In addition to the words we speak, we give very powerful messages through non-verbal communication. Our body language adds an extra layer of communication, an additional set of signals above and beyond the verbal messages given. An important aspect of interaction skills in people work, then, is the ability to send and receive non-verbal signals appropriately. It is for this reason that this chapter explores some of the key issues relating to non-verbal communication — so that we can better understand, and use, this important dimension of human interaction.
Unable to display preview. Download preview PDF.
- Burnard, P. (1992) Communicate!, London, Edward Arnold.Google Scholar
- Hargie, O. (1986) A Handbook of Communication Skills, London, Routledge.Google Scholar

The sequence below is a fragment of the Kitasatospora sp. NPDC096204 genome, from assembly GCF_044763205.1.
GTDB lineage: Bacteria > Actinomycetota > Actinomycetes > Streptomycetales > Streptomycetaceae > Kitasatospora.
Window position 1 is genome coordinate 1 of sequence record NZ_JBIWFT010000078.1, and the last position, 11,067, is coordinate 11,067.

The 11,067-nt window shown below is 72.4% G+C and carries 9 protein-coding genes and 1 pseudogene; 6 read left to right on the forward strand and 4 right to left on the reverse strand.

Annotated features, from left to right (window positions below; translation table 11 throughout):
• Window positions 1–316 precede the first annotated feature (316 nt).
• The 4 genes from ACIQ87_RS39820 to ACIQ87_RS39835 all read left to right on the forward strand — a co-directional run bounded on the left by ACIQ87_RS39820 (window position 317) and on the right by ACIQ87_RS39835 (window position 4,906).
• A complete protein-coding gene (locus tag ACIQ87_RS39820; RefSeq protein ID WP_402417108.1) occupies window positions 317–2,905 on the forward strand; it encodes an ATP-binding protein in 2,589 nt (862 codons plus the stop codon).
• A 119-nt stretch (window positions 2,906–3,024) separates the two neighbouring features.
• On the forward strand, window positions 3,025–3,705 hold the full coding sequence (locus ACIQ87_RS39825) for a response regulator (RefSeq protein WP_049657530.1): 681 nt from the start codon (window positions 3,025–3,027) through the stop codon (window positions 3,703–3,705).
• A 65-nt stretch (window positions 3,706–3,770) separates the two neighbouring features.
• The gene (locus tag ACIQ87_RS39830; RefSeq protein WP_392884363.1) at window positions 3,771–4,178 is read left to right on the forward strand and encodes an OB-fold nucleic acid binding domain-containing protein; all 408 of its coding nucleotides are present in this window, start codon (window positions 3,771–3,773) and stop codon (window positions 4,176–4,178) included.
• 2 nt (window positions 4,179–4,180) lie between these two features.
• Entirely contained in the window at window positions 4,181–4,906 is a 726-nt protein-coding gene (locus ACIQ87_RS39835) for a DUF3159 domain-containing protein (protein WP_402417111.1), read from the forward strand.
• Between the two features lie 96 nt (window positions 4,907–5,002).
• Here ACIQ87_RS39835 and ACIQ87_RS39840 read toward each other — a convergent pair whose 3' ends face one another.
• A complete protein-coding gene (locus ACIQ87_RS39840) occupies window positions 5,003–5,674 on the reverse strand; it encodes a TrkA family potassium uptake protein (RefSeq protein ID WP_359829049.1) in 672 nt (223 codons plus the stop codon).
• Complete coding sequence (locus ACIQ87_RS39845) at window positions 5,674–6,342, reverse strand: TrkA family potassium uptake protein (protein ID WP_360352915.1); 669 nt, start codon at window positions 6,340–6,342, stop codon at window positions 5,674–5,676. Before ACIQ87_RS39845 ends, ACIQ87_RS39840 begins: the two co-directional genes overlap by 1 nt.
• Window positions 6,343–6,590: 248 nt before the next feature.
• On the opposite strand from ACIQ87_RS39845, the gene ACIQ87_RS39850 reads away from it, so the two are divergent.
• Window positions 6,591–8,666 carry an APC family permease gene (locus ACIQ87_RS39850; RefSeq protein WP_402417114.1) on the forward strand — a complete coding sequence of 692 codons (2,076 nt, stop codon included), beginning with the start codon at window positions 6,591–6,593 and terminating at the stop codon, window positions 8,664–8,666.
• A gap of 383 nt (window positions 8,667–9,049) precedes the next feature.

- Hargie, O. Saunders, C. and Dickson, D. (1994) Social Skills in Interpersonal Communication, London, Routledge.Google Scholar
- Hartley, P. (1993) Interpersonal Communication, London, Routledge.Google Scholar
- Hinton, PR. (1993) The Psychology of Interpersonal Perception, London, Routledge.Google Scholar
- Lishman, J. (1994) Communication, London, Macmillan.Google Scholar
- Little, P. (1995) ‘Records and Record-Keeping’, in Carter, P., Jeffs, T. and Smith, M.K. (eds) Social Working, London, Macmillan.Google Scholar
- Pugh, R.G. (1996) Effective Language for Health and Social Work: Closing the Gap, London, Chapman and Hall.Google Scholar